Start your day off by arriving at St. Stephen’s Green on the corner at the bottom of Grafton Street. Grab a fancy new-fangled donut for breakfast on the go from Rolling Donut. Wander up Grafton Street, observing this very fashionable, forward-looking avenue, with its bright lights and techno beats. In between the trendiest stores you will see street performers setting up their guitars and microphones for a day of song and poetry.

Finish your walk up Grafton Street at Trinity College, where you can start the sightseeing portion of your day with a tour of the historic campus led by a lively and engaging member of the student body. Trinity has an interesting architectural history, which you will hear all about on your tour. When you are done learning about the many interesting features of the campus, head over to the remarkable Trinity Library to see the Book of Kells. An outstanding monument to art and culture in the dark ages, the Book of Kells transports you to ancient Ireland, prompting you to consider the thought, energy, and inspiration that the artists infused into its pages. Upstairs from the Book you will find one of the original copies of the 1916 Proclamation of Irish Independence, housed in the Long Room. Along with many historic books and documents, you will also find the oldest harp ever to be found in Ireland.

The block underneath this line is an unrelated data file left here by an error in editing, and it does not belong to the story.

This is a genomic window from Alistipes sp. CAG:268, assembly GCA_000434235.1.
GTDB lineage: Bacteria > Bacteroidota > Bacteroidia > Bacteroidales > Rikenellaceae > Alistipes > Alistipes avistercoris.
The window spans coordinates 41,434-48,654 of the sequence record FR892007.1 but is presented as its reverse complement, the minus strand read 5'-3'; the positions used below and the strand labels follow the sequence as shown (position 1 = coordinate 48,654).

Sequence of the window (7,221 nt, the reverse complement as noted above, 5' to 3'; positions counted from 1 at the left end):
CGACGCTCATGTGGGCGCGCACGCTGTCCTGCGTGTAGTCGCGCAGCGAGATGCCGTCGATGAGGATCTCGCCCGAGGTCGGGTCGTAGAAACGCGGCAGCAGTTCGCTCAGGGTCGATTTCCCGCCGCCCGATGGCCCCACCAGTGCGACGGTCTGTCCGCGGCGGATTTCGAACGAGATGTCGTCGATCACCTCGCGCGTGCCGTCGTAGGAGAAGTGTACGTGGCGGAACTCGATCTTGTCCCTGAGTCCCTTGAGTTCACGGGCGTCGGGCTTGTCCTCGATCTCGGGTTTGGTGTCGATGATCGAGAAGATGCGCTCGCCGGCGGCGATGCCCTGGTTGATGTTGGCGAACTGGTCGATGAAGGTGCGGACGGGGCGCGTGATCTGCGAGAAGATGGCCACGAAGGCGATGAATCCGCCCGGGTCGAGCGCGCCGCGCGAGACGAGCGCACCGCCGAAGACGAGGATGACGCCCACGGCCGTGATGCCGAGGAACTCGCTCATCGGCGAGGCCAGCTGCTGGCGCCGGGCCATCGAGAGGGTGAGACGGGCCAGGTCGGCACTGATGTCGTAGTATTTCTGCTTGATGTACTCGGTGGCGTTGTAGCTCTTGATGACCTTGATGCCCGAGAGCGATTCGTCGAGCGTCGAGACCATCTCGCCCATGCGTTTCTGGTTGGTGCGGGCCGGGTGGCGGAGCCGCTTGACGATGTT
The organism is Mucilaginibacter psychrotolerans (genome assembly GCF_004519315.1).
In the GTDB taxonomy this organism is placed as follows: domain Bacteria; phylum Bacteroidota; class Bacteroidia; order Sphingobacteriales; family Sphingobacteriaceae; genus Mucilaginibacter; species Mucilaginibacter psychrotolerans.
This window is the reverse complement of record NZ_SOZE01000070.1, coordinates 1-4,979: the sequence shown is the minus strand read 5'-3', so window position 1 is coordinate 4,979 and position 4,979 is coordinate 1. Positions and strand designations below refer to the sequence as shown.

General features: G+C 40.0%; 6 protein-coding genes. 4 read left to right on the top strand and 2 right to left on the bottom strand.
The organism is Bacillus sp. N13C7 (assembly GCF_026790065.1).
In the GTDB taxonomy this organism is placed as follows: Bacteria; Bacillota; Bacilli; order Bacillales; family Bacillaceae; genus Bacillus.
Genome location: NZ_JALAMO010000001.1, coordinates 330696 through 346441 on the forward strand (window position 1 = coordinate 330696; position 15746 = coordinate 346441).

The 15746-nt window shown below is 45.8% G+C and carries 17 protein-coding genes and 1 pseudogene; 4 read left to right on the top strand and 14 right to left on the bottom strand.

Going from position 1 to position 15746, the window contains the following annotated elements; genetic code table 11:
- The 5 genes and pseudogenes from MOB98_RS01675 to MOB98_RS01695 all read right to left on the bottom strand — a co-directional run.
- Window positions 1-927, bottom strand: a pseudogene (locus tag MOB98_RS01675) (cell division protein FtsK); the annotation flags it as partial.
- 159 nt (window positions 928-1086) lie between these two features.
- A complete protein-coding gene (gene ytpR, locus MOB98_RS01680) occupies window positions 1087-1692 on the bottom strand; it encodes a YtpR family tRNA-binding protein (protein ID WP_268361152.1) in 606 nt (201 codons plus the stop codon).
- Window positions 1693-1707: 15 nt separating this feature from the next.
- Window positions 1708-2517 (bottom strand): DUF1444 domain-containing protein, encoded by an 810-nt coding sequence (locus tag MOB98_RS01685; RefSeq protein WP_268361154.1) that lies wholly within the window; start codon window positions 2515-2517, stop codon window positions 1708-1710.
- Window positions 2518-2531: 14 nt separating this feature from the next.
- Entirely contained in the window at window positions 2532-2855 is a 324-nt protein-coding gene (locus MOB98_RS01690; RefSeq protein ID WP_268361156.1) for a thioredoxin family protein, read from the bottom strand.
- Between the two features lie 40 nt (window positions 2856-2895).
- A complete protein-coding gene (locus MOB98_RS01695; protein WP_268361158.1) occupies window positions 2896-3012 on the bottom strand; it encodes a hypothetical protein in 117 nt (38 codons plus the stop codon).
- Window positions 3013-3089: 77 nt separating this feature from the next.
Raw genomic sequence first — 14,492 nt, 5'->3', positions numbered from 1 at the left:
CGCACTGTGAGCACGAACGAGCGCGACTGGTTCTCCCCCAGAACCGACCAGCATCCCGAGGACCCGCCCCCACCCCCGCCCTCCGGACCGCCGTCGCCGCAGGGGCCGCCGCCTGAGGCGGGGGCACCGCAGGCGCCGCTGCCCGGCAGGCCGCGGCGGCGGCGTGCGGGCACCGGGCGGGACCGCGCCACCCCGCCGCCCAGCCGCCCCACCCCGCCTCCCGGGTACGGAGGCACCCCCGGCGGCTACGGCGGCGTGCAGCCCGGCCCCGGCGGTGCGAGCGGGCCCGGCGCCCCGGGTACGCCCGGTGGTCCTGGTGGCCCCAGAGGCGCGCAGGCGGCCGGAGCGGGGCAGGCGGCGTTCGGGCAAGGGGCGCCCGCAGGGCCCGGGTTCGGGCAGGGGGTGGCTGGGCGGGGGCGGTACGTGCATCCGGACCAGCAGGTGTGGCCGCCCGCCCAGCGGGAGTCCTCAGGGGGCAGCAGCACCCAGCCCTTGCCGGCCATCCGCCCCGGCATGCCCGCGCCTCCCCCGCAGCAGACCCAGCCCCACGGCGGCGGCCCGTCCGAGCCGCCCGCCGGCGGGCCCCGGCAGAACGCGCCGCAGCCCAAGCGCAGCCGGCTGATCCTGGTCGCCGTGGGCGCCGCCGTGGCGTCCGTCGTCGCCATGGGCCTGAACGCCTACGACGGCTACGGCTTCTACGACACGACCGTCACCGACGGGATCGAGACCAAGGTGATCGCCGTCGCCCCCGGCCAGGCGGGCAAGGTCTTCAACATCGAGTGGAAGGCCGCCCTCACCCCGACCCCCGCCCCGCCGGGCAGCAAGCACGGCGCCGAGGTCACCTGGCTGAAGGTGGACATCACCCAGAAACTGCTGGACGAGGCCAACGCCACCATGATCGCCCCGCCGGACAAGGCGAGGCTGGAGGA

From Trinity, head over to the Science Gallery, a short walk away. Here, rotating exhibits showcase science and art in this museum/art gallery hybrid. On your way to the Gallery, stop at Lolly and Cooks for lunch. Stay and people watch in the café or head over to St. Stephen’s Green for a picnic lunch in the park.